Rose smiled back. “John said I’d end up falling for you if I ever met you.”

“I believe at this point, I should say something to the effect of, ‘I’ve still got it,’” said Thomas in a downright grave tone.

“You do,” Rose said, and laughed, and Thomas laughed with her. “Listen, if you . . . would you not tell John I was here?”

“I’ll have no need to,” said Thomas, “as you will tell him yourself.”

Rose hesitated briefly, but she knew he was right. “I will. Once I’ve figured out what to tell him, that is.”

“I find the truth generally works best, even if you don’t know all of it,” said Thomas. “Trust him, Rose.”

With my life. With my heart.

They talked on for a time, Thomas telling her stories of John’s youth and Rose telling him about her life and family. The tea cooled and the afternoon shadows deepened, and Rose suddenly realized she needed to get back home.

“It’s been wonderful meeting you,” she finally said. “I’ve got to get back, but I hope we can visit soon, John and me.”

“I look forward to it,” said Thomas. He stood with Rose and pressed the little volume of Yeats into her hand.

Rose blinked. “I can’t take this--it’s over a hundred years old!”

“Take it,” Thomas insisted. “A gift for my future daughter-in-law.”

“But John and I haven’t even discussed--”

“You will. My son is no fool. He will ask, sooner or later, and you love him too much to refuse him,” said Thomas. “I’m happy for him. I never married again after Grace died, because I never loved again. John is more fortunate. Far more fortunate.”

Rose lowered her head, the turmoil within her raw and painful. He was right; she loved John to the point that the thought of marrying him sounded like heaven. But if Aiden was right . . .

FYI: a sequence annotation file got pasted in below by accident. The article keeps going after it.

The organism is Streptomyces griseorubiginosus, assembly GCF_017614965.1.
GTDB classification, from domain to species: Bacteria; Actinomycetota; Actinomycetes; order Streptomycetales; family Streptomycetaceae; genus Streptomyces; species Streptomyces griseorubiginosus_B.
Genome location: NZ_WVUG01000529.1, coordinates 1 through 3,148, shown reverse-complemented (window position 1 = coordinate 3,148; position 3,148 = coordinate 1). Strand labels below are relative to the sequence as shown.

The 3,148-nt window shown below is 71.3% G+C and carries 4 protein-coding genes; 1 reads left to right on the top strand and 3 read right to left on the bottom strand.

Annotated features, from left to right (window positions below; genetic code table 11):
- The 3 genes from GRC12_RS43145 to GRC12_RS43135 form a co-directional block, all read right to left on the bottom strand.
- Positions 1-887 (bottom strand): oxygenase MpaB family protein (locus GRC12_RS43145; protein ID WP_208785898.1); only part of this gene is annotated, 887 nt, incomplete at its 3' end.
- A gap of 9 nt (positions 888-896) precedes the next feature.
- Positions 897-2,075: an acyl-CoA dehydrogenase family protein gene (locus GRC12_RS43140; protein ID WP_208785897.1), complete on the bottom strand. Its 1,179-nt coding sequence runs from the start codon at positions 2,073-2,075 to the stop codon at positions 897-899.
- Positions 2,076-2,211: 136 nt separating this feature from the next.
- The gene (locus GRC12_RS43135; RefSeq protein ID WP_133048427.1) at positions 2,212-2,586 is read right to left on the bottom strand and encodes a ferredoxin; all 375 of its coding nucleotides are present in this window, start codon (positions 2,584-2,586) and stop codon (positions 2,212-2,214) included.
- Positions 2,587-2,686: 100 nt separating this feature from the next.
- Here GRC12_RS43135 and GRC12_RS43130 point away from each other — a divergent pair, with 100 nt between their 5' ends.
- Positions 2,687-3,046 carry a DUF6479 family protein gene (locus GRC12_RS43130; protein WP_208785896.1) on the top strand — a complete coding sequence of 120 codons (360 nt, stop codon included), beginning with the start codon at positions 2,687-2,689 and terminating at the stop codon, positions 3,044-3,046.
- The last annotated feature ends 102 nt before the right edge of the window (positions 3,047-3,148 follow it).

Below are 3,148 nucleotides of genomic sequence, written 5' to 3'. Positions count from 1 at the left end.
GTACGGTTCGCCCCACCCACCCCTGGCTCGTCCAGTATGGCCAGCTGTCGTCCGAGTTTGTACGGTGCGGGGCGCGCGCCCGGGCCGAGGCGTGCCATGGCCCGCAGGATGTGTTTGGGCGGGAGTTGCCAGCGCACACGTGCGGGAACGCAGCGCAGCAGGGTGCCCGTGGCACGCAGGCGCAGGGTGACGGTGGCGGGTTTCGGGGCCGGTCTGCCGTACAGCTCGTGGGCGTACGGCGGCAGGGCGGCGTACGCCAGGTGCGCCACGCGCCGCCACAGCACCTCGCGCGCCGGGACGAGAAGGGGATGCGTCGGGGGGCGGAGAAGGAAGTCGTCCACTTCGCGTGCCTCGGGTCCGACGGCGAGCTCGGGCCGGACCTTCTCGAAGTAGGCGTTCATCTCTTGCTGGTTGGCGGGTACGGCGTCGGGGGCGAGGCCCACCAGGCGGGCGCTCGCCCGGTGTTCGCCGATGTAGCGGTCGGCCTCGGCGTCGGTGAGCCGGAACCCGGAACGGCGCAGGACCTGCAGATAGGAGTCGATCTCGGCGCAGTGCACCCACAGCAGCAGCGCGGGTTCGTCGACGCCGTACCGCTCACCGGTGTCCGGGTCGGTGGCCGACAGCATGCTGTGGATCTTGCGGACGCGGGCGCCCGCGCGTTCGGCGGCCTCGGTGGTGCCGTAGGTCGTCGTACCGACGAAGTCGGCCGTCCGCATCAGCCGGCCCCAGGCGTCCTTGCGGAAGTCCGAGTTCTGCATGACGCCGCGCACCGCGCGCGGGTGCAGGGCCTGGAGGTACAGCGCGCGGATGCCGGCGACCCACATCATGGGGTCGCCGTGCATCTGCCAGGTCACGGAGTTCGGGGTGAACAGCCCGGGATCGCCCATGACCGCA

“Thank you,” she said, lifting her head and looking at Thomas through her tears. “I’ll treasure this.”

“May I escort you to the railway station?” asked Thomas.

Rose smiled and took his arm. “I’d be honored.”


As night fell, Rose sat in the zeppelin, headed back to London. She held the book of poems in her hand and traced the faded lettering on the cover. She still didn’t know what she’d tell John, but she knew one thing: no matter what Aiden said, John felt like home to her. Almost unconsciously, she opened the book.

For he comes, the human child,
To the waters and the wild
With a faery, hand in hand,
From a world more full of weeping than he can understand.


The poems are all from Yeats. The beginning and end quotes are from “The Stolen Child”; the second excerpt is from “The Secret Rose”; and Rose and Thomas quote “The Rose of the World” and “When You Are Old.”

The story of Little Red Riding Hood comes from a lot of sources, but the really awful one is quoted by Neil Gaiman in The Doll’s House. Its source is unknown.

Back to index

Chapter 14: Old Stories Made New

Author's Notes: In Which Rose Makes A Decision, For Good Or For Ill

.">“You know, I sort of miss my eighth body. Not very tall, but my, wasn’t I handsome?

“Oh, come on! I’m over nine hundred years old, and I’m on my tenth body; I’m allowed to be vain now and again. You can criticize me when you’re nine hundred.